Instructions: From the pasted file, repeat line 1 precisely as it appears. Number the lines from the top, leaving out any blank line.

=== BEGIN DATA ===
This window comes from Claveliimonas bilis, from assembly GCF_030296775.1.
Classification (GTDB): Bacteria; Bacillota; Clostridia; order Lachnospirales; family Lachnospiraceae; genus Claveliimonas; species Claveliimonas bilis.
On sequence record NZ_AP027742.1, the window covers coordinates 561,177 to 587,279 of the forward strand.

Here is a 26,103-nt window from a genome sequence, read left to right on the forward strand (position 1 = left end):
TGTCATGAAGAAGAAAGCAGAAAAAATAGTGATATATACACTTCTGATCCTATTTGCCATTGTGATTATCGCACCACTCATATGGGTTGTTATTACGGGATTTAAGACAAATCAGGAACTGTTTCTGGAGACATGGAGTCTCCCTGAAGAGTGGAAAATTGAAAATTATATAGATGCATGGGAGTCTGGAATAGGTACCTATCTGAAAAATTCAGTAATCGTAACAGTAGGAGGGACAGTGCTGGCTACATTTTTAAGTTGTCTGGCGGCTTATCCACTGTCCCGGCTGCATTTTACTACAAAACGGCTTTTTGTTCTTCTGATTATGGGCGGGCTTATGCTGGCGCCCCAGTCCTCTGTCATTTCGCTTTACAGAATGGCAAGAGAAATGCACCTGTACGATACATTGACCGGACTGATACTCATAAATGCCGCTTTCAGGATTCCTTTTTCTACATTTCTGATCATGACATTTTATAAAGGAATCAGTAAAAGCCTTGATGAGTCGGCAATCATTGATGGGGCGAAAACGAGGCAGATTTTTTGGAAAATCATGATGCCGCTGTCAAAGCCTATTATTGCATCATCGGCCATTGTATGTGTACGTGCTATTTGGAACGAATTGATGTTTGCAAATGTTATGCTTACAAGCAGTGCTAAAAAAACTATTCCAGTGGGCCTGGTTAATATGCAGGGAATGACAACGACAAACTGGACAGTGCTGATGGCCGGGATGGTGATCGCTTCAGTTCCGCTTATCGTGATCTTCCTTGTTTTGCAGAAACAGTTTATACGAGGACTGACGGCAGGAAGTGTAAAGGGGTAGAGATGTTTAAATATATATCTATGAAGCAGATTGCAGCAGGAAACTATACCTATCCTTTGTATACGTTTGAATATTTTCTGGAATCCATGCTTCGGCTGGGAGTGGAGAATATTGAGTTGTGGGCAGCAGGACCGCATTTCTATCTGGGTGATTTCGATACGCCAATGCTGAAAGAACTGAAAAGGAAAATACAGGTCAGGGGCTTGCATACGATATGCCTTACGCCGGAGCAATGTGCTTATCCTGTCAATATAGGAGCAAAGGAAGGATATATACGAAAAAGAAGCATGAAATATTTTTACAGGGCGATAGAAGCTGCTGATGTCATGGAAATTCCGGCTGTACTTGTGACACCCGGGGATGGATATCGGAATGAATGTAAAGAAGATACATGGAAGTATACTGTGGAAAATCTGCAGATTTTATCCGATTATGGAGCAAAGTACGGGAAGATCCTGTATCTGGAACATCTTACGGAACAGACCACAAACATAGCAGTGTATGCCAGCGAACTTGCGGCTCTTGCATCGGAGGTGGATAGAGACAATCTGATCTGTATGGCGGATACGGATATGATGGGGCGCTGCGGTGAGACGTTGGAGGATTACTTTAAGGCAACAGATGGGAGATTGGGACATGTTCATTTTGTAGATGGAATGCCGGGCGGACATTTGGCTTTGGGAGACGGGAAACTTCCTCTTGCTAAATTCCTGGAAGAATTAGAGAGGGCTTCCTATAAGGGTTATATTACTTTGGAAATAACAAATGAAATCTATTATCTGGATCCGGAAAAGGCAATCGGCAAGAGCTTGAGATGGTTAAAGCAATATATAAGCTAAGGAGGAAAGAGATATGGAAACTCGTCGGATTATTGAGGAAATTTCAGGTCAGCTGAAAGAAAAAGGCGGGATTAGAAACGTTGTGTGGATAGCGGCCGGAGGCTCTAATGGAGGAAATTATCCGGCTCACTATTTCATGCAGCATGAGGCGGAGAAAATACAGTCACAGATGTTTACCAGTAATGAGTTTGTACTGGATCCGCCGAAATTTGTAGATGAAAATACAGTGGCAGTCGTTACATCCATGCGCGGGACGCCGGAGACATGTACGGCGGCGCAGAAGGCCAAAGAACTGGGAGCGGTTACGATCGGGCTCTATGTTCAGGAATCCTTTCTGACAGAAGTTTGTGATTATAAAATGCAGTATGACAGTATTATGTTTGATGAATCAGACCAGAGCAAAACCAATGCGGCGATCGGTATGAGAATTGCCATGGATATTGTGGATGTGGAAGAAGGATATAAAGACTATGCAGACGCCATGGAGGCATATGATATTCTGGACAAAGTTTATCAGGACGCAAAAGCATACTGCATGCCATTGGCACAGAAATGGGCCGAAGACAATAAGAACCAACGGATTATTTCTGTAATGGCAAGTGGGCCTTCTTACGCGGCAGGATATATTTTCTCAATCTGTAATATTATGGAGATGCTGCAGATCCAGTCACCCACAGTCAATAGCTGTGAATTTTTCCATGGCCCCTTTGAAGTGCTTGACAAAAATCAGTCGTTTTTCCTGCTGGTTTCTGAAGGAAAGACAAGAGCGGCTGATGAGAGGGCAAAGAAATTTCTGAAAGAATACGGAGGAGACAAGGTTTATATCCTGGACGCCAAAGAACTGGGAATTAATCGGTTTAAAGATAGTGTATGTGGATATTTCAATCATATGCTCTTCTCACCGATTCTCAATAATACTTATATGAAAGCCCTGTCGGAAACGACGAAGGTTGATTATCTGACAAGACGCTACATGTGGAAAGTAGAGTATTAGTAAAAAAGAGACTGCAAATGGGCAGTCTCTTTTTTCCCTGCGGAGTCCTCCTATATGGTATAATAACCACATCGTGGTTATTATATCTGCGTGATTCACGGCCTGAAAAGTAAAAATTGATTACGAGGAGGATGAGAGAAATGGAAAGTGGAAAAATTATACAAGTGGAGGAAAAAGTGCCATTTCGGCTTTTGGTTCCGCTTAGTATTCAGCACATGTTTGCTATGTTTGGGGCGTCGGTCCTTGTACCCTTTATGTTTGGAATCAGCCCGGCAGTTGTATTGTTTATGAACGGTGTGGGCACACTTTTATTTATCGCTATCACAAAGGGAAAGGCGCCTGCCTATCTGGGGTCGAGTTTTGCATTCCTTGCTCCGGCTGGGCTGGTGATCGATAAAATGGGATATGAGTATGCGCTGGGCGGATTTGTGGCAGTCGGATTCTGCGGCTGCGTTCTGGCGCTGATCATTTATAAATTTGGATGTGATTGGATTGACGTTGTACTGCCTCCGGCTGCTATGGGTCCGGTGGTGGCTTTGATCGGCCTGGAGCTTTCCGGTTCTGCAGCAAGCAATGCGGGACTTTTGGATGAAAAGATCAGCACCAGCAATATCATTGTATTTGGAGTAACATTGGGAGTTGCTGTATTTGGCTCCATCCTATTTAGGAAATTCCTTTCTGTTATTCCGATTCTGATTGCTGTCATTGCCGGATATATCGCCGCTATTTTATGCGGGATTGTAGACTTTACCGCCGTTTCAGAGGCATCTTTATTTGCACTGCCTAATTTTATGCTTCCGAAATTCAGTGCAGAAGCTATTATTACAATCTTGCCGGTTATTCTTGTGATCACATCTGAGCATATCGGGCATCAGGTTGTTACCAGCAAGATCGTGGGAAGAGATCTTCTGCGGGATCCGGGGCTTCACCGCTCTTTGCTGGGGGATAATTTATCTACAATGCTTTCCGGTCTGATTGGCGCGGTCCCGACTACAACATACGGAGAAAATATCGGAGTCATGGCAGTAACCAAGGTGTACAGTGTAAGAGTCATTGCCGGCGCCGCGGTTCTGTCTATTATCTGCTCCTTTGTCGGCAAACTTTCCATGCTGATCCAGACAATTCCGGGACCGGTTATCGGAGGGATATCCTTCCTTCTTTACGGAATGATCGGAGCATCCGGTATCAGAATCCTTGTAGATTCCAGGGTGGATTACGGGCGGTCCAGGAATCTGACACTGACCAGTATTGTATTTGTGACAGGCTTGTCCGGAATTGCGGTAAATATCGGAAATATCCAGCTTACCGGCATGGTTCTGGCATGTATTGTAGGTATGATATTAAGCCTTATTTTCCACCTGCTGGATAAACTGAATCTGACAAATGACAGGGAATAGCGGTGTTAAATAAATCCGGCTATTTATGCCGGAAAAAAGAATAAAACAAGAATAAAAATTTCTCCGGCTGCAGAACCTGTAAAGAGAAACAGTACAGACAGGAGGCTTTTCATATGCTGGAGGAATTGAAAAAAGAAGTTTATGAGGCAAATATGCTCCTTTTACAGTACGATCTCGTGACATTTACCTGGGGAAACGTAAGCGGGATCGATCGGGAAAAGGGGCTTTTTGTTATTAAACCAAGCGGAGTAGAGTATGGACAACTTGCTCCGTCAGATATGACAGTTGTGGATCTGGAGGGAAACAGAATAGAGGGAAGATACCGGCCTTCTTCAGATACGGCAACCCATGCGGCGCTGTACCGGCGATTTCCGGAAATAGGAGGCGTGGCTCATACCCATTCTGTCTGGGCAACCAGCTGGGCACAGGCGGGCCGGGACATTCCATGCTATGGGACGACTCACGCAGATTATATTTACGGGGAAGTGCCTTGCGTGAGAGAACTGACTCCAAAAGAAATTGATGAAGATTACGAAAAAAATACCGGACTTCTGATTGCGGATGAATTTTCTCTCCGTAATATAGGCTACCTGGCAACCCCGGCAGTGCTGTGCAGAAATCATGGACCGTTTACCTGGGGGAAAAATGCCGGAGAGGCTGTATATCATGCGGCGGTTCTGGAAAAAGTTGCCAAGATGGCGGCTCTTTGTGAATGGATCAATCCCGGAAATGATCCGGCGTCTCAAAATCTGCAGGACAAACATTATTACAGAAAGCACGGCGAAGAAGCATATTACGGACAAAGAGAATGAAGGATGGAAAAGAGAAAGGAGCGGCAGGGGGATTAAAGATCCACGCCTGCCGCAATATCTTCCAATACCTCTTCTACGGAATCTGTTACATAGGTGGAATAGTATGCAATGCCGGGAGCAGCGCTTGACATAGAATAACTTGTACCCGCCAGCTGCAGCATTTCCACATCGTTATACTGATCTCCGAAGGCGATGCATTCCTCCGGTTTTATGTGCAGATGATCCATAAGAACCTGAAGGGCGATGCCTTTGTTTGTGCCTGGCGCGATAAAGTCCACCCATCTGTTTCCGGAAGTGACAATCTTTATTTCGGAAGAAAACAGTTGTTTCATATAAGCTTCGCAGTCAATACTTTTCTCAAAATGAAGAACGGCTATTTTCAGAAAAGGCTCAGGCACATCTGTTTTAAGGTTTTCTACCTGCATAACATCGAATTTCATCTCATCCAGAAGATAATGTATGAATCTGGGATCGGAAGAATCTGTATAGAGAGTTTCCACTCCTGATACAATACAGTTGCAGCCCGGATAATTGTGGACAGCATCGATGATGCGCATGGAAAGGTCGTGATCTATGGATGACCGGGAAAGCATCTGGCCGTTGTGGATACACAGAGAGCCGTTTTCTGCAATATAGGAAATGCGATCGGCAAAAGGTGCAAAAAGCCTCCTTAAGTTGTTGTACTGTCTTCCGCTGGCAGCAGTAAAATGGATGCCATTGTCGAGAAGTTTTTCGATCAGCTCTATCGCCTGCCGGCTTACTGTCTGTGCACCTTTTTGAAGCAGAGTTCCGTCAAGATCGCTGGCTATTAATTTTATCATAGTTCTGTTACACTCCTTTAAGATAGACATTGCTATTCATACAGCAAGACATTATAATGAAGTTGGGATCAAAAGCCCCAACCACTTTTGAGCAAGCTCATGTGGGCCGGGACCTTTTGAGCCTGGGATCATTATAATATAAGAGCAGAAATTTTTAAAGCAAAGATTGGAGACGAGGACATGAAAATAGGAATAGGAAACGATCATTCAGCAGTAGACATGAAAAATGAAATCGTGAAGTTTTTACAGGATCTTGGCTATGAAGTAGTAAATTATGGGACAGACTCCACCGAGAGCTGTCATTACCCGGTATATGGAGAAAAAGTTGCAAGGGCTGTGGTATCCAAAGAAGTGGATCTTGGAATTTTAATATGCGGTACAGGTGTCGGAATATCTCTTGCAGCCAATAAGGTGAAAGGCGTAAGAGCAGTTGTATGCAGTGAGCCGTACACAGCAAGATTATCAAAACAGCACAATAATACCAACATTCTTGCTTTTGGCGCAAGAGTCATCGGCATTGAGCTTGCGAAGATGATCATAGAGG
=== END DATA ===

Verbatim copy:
This window comes from Claveliimonas bilis, from assembly GCF_030296775.1.